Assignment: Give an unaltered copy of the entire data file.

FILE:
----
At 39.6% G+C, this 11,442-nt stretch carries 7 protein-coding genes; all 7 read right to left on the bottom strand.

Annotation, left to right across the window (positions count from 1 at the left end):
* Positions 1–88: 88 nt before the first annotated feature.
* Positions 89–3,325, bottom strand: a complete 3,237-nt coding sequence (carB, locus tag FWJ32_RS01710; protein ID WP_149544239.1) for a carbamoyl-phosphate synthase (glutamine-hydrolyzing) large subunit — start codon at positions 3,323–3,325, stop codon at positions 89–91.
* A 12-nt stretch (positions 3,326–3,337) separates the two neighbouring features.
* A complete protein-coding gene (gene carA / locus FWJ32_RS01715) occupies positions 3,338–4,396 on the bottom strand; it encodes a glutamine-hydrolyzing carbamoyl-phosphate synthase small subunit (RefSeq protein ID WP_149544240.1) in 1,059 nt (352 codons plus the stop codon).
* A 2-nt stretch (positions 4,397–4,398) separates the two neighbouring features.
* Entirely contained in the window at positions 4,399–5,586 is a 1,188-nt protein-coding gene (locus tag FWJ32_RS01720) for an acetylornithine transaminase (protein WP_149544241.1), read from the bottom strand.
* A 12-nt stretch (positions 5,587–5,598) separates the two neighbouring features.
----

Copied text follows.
At 39.6% G+C, this 11,442-nt stretch carries 7 protein-coding genes; all 7 read right to left on the bottom strand.

Annotation, left to right across the window (positions count from 1 at the left end):
* Positions 1–88: 88 nt before the first annotated feature.
* Positions 89–3,325, bottom strand: a complete 3,237-nt coding sequence (carB, locus tag FWJ32_RS01710; protein ID WP_149544239.1) for a carbamoyl-phosphate synthase (glutamine-hydrolyzing) large subunit — start codon at positions 3,323–3,325, stop codon at positions 89–91.
* A 12-nt stretch (positions 3,326–3,337) separates the two neighbouring features.
* A complete protein-coding gene (gene carA / locus FWJ32_RS01715) occupies positions 3,338–4,396 on the bottom strand; it encodes a glutamine-hydrolyzing carbamoyl-phosphate synthase small subunit (RefSeq protein ID WP_149544240.1) in 1,059 nt (352 codons plus the stop codon).
* A 2-nt stretch (positions 4,397–4,398) separates the two neighbouring features.
* Entirely contained in the window at positions 4,399–5,586 is a 1,188-nt protein-coding gene (locus tag FWJ32_RS01720) for an acetylornithine transaminase (protein WP_149544241.1), read from the bottom strand.
* A 12-nt stretch (positions 5,587–5,598) separates the two neighbouring features.